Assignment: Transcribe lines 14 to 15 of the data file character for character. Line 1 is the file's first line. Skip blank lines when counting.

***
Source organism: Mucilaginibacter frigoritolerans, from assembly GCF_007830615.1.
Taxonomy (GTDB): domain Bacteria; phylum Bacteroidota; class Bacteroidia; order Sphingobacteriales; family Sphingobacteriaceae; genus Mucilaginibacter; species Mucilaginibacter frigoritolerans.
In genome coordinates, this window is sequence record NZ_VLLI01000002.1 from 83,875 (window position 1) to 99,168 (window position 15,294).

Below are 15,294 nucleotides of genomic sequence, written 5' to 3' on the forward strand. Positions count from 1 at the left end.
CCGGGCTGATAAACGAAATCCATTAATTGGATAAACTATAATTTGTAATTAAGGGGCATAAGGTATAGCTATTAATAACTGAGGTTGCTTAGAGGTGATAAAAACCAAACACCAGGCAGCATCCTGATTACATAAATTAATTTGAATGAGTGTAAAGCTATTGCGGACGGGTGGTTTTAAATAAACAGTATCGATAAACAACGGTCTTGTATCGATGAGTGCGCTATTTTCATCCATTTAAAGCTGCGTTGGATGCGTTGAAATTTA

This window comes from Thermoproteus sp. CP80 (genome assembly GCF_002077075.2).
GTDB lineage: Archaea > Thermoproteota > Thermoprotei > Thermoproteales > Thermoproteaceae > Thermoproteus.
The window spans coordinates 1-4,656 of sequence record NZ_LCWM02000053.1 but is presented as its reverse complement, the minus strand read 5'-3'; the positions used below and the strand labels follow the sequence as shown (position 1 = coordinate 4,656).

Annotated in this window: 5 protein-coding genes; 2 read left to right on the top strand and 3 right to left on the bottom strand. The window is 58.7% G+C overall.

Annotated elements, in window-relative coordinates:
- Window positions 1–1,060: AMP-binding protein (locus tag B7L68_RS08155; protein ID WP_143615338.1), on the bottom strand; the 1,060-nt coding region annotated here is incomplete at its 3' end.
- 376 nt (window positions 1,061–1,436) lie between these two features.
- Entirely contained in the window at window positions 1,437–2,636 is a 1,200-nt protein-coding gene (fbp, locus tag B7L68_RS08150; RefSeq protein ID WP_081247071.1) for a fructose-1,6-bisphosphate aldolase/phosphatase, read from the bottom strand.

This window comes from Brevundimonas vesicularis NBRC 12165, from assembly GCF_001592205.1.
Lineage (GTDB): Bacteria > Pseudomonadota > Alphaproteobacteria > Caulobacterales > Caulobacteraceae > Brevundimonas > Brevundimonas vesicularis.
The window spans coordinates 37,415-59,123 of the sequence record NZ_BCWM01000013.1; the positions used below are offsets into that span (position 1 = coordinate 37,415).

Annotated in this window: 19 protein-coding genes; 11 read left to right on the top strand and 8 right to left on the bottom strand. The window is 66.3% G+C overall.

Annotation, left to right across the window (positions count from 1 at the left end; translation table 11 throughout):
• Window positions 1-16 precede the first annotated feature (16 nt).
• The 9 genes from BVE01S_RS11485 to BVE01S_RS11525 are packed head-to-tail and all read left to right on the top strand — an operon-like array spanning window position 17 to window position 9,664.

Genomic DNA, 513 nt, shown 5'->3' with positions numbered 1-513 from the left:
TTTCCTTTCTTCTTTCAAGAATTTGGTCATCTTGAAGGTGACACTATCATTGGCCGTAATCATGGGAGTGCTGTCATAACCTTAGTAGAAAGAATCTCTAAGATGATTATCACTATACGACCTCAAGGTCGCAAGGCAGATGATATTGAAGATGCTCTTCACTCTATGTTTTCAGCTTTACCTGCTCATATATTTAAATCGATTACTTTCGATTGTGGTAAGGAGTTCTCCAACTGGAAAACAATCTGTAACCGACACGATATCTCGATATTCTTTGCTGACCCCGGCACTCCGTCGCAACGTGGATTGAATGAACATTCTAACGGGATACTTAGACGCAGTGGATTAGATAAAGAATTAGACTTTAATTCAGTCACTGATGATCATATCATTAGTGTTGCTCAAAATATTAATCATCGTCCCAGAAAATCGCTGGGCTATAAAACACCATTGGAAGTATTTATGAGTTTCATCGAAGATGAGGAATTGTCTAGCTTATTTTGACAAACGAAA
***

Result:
This window comes from Brevundimonas vesicularis NBRC 12165, from assembly GCF_001592205.1.
Lineage (GTDB): Bacteria > Pseudomonadota > Alphaproteobacteria > Caulobacterales > Caulobacteraceae > Brevundimonas > Brevundimonas vesicularis.